Suicide Prevention Day

Today is World Suicide Prevention Day. I wanted to say something about this because it’s important, and people need to know that there is no shame in having these thoughts or in seeking help. But on the other hand, it almost seems like a foreign topic to me. It feels like a forgotten language or past life with which I can no longer connect.

For the longest time, suicide was my biggest fear. I was afraid that one day I would not be strong enough to hold back the urges, and I would lose my fight with suicide and chronic depression. Suicide was the single most constant in my life. For as long as I can remember, I wanted to die. It is the subject of many of my earliest memories. And I don’t know why.

But now that I am on an antidepressant that inhibits depression and suicidal thoughts, they come much more rarely and even then, as fleeting moments that last no more than a breeze of wind passing by. Suicide is no longer a constant in my life. Part of that is due to therapy. Another part is due to friends and loved ones. The last part is due to antidepressants and personal choices to take care of myself.

Each part has taken years to build to get me to this point. And I guess the point of all this is that it is possible. It is possible to go from years, even decades, of suicidal thoughts to it being little more than a memory. I don’t know how it happens. For me, it was a million little things that led up to this point. It was friends and family and therapists and counselors and medications that drove me past of the point of insanity to medicine that changed my thoughts in ways I never knew were possible.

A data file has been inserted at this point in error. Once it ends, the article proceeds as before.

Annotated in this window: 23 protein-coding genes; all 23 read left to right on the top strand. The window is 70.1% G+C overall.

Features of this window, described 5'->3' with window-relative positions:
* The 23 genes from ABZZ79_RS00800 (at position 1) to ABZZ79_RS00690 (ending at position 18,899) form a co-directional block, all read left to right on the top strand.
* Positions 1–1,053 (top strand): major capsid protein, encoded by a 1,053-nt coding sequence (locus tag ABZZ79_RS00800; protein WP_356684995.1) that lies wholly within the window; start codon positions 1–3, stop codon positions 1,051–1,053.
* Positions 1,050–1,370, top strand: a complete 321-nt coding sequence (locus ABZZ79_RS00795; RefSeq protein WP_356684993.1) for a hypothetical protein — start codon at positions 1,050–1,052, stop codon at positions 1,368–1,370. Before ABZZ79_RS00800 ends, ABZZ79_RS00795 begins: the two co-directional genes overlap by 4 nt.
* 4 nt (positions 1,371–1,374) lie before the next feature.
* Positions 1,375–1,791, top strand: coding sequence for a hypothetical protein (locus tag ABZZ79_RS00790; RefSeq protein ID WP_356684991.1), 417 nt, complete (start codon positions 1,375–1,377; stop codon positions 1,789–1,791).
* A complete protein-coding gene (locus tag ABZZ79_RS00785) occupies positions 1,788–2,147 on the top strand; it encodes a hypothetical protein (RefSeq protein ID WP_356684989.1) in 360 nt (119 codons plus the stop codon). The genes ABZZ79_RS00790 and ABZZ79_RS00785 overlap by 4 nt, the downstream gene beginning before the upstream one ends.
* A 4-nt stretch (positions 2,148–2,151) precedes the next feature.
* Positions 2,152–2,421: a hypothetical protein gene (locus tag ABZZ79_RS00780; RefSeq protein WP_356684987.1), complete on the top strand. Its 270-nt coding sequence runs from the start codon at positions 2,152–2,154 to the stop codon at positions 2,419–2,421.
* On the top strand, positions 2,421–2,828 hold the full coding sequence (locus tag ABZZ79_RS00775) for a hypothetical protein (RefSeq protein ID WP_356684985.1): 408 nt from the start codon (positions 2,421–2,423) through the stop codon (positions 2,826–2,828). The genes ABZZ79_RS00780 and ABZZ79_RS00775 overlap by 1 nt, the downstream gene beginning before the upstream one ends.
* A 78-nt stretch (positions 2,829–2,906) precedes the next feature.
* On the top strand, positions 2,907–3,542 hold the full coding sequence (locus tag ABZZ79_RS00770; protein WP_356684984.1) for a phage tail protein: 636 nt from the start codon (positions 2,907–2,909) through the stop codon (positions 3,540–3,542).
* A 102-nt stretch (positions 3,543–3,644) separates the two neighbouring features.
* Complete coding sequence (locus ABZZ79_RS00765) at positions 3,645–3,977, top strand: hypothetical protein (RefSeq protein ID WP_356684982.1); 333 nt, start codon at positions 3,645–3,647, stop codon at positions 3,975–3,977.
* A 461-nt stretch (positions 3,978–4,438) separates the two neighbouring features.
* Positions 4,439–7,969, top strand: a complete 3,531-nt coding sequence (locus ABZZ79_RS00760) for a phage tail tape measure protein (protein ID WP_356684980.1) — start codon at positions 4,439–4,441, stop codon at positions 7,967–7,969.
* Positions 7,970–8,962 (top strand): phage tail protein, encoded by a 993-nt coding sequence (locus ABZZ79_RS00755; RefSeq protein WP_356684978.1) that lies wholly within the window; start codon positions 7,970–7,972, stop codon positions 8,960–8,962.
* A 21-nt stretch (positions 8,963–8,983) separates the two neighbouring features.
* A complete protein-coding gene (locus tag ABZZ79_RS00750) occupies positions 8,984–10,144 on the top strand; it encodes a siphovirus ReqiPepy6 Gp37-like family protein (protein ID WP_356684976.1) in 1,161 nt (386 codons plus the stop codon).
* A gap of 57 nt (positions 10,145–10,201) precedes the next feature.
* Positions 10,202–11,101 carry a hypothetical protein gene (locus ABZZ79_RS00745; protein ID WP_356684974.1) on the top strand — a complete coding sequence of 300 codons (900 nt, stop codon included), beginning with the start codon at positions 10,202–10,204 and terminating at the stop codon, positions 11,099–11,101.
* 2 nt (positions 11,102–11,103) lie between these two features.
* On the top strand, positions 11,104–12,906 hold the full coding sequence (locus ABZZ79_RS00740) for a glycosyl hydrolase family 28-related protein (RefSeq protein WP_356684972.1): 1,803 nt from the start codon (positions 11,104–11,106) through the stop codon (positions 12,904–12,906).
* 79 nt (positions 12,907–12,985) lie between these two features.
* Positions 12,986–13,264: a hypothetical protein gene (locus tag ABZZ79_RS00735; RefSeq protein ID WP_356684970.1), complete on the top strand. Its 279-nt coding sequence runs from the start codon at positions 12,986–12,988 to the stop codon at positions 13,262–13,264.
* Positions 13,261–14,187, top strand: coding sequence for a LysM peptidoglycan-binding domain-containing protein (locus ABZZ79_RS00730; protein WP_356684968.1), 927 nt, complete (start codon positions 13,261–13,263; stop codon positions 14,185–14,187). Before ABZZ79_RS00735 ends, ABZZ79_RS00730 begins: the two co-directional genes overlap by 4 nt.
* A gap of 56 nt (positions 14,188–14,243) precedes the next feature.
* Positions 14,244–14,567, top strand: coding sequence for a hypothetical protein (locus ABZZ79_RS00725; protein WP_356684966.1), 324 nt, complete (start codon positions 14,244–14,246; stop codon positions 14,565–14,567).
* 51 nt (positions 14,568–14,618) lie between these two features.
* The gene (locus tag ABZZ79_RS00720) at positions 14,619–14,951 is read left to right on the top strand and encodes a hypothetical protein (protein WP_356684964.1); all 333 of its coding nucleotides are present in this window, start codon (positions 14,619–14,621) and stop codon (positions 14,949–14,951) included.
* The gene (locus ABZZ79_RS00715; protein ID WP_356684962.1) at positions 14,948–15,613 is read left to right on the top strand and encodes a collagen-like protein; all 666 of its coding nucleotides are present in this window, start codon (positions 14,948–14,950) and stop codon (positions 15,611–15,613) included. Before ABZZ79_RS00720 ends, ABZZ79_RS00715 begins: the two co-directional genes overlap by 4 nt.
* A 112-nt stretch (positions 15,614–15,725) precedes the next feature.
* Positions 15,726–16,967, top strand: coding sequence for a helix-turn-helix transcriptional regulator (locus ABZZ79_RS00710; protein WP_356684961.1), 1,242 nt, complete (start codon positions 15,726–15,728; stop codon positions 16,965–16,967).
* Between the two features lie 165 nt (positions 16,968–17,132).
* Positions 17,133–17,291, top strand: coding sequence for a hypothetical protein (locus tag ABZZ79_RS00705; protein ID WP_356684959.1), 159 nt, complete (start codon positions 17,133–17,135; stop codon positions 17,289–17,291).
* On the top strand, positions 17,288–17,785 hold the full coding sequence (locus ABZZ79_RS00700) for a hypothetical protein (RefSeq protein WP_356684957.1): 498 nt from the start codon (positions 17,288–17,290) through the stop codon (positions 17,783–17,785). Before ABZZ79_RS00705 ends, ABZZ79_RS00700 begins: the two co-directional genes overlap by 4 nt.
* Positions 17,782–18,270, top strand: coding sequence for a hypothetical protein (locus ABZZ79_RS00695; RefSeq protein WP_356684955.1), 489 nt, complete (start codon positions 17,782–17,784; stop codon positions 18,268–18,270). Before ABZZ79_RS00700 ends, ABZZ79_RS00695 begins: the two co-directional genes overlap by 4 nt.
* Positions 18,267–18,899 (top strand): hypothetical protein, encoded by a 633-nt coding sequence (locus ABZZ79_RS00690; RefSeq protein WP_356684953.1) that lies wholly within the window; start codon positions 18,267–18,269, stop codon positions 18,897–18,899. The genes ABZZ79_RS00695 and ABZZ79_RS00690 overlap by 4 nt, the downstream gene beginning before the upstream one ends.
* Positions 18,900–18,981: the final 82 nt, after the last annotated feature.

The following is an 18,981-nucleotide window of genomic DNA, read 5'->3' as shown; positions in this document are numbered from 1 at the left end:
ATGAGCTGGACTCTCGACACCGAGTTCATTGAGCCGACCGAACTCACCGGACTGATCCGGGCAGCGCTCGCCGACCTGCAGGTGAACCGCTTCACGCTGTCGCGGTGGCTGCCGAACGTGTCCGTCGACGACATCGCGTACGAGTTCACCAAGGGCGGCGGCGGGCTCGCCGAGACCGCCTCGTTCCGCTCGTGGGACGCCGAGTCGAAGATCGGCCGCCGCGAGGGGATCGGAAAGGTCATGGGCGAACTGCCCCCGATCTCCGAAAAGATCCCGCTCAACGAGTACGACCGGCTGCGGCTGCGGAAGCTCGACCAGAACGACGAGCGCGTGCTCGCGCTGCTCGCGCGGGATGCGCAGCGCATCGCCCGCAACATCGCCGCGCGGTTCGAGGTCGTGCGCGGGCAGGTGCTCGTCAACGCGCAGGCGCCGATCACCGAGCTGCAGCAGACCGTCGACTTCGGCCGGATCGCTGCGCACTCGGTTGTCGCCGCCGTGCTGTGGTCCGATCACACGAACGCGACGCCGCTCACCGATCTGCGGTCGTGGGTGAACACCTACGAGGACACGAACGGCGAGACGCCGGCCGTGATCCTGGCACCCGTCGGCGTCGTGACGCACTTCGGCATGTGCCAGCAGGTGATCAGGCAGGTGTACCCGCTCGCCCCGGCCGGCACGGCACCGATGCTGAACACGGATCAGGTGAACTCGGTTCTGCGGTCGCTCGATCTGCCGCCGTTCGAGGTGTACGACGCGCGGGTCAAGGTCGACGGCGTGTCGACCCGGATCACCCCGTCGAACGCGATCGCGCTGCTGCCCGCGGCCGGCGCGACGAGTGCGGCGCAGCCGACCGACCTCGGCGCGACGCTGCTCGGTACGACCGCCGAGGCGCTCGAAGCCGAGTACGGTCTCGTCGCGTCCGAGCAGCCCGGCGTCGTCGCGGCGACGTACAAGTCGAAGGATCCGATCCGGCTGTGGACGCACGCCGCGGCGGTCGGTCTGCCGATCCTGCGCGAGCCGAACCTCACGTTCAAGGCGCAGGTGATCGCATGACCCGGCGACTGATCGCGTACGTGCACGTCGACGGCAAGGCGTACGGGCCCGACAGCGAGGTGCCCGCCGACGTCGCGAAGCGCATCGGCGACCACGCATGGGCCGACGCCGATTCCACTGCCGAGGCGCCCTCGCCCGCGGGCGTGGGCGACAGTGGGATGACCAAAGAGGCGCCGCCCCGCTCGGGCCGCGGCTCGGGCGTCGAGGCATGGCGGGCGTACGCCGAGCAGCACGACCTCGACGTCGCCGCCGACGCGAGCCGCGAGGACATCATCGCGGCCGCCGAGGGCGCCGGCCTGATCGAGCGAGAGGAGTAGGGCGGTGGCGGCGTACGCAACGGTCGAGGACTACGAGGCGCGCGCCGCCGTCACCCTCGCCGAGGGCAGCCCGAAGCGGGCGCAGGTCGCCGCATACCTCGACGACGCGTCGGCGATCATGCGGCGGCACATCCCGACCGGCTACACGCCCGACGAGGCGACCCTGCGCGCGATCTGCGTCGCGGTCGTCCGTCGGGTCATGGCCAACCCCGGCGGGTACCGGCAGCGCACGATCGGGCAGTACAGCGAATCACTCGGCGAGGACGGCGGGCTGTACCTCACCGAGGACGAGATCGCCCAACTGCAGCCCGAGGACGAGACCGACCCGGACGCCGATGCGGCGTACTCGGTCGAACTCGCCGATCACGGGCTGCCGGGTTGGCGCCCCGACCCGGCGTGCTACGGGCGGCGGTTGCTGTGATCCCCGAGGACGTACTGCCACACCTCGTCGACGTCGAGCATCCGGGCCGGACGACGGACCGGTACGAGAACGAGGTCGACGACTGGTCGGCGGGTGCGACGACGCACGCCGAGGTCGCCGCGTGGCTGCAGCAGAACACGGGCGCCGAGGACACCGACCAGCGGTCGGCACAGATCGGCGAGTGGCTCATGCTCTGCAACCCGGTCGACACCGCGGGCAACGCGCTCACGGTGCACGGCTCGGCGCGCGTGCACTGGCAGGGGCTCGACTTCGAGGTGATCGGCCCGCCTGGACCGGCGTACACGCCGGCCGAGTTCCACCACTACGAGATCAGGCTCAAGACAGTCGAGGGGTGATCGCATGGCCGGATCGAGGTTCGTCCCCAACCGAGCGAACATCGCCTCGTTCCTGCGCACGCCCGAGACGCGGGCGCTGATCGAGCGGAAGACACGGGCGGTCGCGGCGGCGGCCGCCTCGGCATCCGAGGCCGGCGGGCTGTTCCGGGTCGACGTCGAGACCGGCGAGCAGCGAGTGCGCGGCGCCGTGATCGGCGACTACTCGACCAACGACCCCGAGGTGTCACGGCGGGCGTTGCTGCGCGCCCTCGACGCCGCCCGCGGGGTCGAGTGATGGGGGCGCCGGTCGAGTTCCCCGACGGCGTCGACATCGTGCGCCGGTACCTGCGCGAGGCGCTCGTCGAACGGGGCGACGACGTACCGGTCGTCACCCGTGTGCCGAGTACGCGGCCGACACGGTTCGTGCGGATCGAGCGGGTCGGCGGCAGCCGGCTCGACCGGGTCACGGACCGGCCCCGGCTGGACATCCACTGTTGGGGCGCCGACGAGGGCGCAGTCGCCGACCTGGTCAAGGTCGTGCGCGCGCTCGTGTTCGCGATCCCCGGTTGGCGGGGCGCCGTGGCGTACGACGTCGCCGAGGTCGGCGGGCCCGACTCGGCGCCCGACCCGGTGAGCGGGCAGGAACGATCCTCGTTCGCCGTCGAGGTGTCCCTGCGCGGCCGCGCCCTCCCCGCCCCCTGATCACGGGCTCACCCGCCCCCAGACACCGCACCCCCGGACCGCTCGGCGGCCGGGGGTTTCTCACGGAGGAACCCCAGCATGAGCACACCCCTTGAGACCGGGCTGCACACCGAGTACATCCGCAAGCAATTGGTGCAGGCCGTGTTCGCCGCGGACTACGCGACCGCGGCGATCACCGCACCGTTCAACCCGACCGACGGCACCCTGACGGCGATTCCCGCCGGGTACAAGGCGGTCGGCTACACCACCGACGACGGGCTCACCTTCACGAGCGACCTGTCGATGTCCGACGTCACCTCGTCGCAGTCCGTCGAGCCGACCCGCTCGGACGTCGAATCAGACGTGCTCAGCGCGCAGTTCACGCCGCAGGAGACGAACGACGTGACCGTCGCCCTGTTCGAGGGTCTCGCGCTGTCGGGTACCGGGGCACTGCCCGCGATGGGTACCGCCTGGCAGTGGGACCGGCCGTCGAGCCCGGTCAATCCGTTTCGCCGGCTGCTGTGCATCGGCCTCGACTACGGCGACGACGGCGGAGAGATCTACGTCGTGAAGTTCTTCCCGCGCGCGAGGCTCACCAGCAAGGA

As someone that once contemplated suicide on a daily to hourly basis, I just want you to know there is hope. There is hope that it won’t always be this way. It may not feel like it now, but things really can get better. You just have to make it through this. And please know you don’t have to be alone. You don’t have to do this alone. It is never too late to reach out and get the help you need to feel better.


Why I Keep Trying

If those of us who felt like we don’t belong stopped trying, the world would lose something beautiful that it desperately needs.

I have been suicidal for as long as I can remember. My earliest childhood memories are of wanting to open the car door on the freeway. I knew from an early age that I did not belong. I was different. I could not explain how or why at the time and there are still things that I cannot explain that make me different, but I have a deep, persistent, aching feeling that I can never belong in this world.